Singleton Rules Against License Verification Program

Sarah Singleton
KOAT TV is reporting that District Judge Sarah Singleton ruled on Tuesday that the state of New Mexico can only conduct an investigation if it gets a returned letter from the driver's license verification program. According to observers close to the New Mexico judiciary, the outcome of the ruling by Singleton was never in doubt. Less than two weeks ago, Judge Singleton halted the verification program and as a result, foreign nationals and illegal immigrants haven’t had to prove they live in New Mexico since the beginning of this month. Based on the size and volume of her campaign contributions, Judge Sarah Singleton is easily the most partisan Democrat judge in the entire judiciary system. According to David Collins of New Mexico Watchdog, Singleton tops the list of campaign contributors amongst all judges. Here is an excerpt from a piece Collins wrote recently regarding the extent of the Singleton contributions:
With $47,517 in contributions, Singleton’s tally of campaign giving nearly doubles that of the runner-up, 2nd Judicial District Judge Alan Malott, who was a prolific contributor before he was appointed to the bench. Selected in 2009, Singleton was enrobed in early 2010 upon the retirement of Judge Jim Hall. The month before her selection was announced, Singleton donated $500 each to the election campaigns of appeals court justices Tim Garcia, Linda Vanzi and Robert Robles. Each of those justices might be someday be called to hear appeals in cases Singleton decides in the district court. (Robles retired June 1 after he pleaded guilty in March to a charge of drunken driving, a charge which had led to his suspension from the court.)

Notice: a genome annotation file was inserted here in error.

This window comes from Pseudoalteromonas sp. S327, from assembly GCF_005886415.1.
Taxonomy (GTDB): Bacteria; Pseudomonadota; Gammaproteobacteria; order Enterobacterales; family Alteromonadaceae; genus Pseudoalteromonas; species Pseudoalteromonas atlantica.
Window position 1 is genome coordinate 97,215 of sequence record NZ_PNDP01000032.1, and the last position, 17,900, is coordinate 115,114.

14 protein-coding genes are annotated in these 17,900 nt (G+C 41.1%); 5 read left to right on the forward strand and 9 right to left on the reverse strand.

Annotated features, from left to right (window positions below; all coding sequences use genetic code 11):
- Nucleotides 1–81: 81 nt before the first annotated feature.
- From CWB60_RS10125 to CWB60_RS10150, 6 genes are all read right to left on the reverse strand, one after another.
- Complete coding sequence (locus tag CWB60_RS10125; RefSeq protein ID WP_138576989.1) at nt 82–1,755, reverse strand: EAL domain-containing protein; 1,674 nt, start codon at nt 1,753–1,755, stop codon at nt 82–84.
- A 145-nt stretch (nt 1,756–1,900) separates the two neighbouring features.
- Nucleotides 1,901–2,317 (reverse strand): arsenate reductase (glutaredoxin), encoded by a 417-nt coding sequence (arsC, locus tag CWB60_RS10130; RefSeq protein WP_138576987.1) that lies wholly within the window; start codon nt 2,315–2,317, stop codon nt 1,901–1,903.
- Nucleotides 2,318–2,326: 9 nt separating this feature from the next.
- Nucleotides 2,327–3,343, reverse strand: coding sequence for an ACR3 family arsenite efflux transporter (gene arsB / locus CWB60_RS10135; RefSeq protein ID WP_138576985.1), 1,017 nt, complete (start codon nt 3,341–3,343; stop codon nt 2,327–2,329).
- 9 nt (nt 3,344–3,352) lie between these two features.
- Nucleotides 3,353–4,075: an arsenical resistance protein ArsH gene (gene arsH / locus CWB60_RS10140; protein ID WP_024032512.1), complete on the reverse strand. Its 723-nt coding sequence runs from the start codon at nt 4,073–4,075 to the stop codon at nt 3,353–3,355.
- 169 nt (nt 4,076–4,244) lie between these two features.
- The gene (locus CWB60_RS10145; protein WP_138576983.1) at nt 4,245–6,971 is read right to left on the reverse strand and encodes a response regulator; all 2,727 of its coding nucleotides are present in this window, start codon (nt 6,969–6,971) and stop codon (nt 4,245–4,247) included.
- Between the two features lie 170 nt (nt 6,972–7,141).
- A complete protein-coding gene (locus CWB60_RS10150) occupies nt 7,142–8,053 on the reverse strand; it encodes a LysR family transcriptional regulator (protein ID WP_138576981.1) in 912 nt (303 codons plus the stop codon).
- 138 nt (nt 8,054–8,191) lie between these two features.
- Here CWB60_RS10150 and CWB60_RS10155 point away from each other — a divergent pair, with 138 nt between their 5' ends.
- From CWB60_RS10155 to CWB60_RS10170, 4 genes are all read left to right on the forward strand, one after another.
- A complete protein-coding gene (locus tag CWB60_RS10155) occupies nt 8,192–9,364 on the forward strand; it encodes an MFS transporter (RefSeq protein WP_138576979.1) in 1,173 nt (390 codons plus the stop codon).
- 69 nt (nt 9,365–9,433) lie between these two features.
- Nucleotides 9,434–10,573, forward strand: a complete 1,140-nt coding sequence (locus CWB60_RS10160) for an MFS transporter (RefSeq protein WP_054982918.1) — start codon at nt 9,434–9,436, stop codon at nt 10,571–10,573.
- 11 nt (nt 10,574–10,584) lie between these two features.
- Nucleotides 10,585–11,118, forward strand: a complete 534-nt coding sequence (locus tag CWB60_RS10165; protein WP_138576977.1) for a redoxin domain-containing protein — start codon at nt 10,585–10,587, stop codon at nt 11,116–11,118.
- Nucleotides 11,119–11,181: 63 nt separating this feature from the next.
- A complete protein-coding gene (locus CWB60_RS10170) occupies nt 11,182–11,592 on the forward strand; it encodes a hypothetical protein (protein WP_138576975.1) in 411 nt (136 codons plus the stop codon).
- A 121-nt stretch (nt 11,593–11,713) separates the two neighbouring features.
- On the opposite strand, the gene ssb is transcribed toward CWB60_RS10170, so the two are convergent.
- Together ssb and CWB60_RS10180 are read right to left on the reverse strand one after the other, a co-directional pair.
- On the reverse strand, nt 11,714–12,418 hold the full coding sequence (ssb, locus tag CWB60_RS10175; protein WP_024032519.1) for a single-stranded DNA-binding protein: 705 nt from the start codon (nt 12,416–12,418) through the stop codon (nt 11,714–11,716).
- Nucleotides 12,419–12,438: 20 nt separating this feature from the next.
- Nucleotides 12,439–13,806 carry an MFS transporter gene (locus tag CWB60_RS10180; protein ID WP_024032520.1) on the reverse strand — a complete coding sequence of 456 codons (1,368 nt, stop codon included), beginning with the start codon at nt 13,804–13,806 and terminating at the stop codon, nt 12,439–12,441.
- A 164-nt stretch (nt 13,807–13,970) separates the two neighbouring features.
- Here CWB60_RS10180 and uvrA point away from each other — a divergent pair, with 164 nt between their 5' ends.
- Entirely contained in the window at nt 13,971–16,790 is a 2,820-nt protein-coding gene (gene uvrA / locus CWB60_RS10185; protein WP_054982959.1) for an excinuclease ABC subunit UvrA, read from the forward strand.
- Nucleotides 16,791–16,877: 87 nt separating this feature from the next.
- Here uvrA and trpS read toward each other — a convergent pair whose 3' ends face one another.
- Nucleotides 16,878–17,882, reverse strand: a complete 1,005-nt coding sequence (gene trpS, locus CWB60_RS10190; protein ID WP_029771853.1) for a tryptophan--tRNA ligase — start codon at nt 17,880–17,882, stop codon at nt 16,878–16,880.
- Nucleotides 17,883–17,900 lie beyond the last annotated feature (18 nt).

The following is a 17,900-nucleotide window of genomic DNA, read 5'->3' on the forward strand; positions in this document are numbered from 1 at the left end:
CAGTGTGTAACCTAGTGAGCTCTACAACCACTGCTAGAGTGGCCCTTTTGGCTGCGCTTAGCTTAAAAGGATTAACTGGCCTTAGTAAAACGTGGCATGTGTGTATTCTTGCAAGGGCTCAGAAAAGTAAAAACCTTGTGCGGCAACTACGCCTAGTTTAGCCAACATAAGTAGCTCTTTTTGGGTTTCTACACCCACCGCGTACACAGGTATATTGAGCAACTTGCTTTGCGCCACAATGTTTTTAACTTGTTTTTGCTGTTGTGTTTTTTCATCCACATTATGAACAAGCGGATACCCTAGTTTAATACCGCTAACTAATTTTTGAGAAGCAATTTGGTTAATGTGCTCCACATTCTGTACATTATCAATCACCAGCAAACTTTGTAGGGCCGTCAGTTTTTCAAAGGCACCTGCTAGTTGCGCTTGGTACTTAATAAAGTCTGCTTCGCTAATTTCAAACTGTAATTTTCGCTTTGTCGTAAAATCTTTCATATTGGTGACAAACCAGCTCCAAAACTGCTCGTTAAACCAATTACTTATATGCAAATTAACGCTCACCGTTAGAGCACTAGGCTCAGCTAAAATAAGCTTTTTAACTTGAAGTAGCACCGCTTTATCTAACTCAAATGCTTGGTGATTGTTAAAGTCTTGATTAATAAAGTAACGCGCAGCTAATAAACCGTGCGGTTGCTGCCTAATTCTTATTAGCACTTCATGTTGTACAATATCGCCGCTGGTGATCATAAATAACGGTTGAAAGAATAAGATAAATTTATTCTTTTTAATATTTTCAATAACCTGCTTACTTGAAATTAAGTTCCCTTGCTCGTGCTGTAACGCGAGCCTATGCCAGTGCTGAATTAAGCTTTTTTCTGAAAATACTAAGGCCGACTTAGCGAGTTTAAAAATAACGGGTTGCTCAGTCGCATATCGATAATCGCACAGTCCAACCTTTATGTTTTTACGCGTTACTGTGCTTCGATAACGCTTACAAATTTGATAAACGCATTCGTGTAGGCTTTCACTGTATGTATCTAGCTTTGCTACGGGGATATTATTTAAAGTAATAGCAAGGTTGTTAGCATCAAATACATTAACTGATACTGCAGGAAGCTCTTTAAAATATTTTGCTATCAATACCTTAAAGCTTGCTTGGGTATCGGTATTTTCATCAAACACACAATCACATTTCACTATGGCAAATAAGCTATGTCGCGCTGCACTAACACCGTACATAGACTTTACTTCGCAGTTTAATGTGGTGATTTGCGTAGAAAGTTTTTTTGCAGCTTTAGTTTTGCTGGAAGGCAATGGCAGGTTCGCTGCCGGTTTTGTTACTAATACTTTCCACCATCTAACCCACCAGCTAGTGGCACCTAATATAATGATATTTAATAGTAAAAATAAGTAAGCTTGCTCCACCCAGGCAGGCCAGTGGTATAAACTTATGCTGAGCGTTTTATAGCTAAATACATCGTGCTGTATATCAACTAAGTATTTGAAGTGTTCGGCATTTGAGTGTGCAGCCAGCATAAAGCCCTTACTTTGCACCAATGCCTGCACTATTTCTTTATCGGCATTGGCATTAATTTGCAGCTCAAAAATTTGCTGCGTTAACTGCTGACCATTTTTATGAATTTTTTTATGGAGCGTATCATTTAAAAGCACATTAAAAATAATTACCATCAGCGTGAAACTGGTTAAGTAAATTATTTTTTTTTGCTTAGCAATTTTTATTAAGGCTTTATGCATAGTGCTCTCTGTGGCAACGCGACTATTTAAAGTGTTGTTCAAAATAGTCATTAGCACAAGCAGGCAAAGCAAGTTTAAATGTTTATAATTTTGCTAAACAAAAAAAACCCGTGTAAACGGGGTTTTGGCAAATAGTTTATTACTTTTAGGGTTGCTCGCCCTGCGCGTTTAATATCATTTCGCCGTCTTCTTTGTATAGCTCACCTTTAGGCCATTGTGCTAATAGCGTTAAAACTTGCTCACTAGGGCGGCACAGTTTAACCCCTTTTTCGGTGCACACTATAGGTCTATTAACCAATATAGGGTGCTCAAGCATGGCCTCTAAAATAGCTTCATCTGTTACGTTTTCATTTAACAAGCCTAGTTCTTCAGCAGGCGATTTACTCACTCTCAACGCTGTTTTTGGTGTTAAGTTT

Singleton donated a total of $5,520 to Democrat candidates in the year she was under consideration for a judicial appointment. The prior year – an election year – she contributed even more heavily, giving a total of $18,500 to national Democrat candidates and party funds. In 2007, she gave $750 to Richardson’s presidential campaign. Since taking the bench, Singleton has continued to make campaign donations – $250 to then Lt. Gov. Dianne Denish’s unsuccessful gubernatorial campaign in 2010, $250 to Attorney General Gary King’s congressional campaign, $400 to the state Democratic Party and $250 to 2nd Judicial District Judge Shannon Bacon’s campaign. Last year, while serving as a district judge, Singleton donated $250 to Santa Fe County Sheriff Robert Garcia’s election funds.
Singleton has so far heard civil and family cases which more often than not don’t tend to involve testimony from sheriff’s deputies. Her 2009 appointment was not Singleton’s first time at bat in the judicial selection process. Richardson earlier that year appointed Judge Sheri Raphaelson when he could’ve chosen Singleton. The District Nominating Commission first forwarded only Raphaelson’s name to the governor’s office, but Richardson wanted more choices. The commission came back with three names, including Singleton’s. Singleton won her appointment later that year.
In a profession where impartiality and objectivity are the pillars of the process should judges make contributions to such a wide array of candidates that would seem to be woven into the very fabrics of many legal disputes in our state? In New Mexico they do and Singleton does more than any other judge.



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